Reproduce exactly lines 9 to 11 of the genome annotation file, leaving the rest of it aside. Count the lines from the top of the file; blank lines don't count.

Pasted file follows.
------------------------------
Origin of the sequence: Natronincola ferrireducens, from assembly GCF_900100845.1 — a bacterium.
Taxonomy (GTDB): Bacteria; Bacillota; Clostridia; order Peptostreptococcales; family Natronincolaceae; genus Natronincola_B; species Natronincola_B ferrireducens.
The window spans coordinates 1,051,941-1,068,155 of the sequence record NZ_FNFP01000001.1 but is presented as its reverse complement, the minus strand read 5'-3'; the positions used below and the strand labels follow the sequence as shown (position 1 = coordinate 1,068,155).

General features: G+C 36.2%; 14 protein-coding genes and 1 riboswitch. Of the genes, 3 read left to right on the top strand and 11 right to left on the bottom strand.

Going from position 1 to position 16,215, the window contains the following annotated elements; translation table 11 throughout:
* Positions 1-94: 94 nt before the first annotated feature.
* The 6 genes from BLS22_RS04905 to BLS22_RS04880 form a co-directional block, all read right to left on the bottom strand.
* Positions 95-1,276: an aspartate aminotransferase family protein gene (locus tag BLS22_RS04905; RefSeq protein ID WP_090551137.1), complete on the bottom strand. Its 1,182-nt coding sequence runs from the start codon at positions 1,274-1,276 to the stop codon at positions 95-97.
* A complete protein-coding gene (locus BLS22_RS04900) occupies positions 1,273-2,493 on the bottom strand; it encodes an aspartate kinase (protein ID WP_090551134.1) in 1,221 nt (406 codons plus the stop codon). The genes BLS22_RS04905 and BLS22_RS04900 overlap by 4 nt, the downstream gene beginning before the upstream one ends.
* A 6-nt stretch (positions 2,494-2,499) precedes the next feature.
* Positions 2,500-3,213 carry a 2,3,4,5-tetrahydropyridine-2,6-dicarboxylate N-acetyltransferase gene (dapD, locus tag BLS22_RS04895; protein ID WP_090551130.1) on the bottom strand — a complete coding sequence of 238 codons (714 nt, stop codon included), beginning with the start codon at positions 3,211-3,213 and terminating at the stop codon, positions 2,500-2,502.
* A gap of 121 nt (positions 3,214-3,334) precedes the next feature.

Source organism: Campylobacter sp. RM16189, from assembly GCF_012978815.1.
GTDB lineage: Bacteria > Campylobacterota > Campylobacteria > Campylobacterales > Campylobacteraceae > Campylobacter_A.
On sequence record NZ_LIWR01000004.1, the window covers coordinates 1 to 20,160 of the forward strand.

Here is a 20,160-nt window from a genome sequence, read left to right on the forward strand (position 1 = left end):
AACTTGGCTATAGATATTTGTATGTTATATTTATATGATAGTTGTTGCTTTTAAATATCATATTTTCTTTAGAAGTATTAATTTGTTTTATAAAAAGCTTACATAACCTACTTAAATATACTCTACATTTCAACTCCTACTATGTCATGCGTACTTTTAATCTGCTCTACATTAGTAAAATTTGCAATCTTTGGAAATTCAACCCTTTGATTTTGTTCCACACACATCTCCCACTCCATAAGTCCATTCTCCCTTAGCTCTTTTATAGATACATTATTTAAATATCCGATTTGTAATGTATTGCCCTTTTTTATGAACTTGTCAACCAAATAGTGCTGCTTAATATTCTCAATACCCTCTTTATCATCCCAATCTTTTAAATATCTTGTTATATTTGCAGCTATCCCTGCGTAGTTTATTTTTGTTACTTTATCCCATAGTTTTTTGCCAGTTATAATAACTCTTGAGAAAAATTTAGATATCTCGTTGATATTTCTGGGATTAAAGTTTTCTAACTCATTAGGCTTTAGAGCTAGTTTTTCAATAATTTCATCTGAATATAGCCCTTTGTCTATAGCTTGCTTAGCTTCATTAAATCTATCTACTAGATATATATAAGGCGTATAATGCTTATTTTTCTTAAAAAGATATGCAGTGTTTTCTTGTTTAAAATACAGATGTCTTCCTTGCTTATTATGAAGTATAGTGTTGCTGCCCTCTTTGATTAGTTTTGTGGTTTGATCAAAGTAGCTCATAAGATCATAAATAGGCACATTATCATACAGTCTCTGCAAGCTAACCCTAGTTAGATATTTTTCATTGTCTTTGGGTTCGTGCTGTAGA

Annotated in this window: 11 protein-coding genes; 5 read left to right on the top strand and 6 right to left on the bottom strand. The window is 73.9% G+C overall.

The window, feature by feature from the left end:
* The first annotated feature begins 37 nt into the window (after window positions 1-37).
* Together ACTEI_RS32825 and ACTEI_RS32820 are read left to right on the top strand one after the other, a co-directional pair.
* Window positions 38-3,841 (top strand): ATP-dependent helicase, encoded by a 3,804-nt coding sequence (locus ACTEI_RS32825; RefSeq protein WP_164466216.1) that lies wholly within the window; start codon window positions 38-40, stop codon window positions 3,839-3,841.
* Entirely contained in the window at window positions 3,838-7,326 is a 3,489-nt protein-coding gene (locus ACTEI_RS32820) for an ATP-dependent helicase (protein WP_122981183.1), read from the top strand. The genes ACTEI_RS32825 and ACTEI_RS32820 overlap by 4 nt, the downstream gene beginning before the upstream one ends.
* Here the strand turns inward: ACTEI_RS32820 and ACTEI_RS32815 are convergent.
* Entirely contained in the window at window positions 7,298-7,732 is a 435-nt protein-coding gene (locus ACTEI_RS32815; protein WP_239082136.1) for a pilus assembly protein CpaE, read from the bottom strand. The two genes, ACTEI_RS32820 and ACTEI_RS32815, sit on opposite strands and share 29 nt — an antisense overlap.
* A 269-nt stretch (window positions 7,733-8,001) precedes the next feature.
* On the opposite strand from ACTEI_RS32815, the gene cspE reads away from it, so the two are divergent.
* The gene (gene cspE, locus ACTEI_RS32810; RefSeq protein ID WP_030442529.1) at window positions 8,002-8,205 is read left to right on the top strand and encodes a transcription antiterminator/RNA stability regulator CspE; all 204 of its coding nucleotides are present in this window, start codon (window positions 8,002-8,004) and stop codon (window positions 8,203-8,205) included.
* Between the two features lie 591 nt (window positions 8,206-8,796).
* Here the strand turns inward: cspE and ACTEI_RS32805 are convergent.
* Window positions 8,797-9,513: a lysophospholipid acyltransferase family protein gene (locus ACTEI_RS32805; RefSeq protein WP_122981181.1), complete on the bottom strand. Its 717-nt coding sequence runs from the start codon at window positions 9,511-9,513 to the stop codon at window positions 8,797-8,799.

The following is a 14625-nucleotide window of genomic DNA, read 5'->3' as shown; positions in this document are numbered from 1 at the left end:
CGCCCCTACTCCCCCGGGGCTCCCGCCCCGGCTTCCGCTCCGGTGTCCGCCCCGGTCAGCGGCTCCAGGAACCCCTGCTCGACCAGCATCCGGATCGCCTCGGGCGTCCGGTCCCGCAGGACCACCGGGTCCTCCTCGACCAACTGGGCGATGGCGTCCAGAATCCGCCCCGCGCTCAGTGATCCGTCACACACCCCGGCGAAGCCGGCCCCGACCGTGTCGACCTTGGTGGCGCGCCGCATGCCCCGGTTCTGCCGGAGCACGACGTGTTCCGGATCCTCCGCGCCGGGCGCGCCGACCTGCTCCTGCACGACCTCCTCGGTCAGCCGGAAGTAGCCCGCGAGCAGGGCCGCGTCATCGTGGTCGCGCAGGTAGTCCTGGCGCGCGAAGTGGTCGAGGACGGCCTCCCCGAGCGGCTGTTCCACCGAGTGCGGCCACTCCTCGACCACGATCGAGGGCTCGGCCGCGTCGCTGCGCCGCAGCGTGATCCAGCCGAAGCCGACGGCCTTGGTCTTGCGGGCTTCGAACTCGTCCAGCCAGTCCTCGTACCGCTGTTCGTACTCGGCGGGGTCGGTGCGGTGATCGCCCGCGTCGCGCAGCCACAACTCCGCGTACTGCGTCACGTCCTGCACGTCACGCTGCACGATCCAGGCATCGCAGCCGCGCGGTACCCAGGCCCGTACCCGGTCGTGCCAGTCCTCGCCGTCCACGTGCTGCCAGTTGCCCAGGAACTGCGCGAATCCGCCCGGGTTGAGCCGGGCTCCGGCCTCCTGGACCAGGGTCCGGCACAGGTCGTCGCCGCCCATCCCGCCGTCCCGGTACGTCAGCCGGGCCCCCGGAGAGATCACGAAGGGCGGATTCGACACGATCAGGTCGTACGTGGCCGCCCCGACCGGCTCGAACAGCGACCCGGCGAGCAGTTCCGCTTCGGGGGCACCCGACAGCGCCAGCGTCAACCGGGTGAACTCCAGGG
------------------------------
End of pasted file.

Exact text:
* A complete protein-coding gene (locus BLS22_RS04900) occupies positions 1,273-2,493 on the bottom strand; it encodes an aspartate kinase (protein ID WP_090551134.1) in 1,221 nt (406 codons plus the stop codon). The genes BLS22_RS04905 and BLS22_RS04900 overlap by 4 nt, the downstream gene beginning before the upstream one ends.
* A 6-nt stretch (positions 2,494-2,499) precedes the next feature.
* Positions 2,500-3,213 carry a 2,3,4,5-tetrahydropyridine-2,6-dicarboxylate N-acetyltransferase gene (dapD, locus tag BLS22_RS04895; protein ID WP_090551130.1) on the bottom strand — a complete coding sequence of 238 codons (714 nt, stop codon included), beginning with the start codon at positions 3,211-3,213 and terminating at the stop codon, positions 2,500-2,502.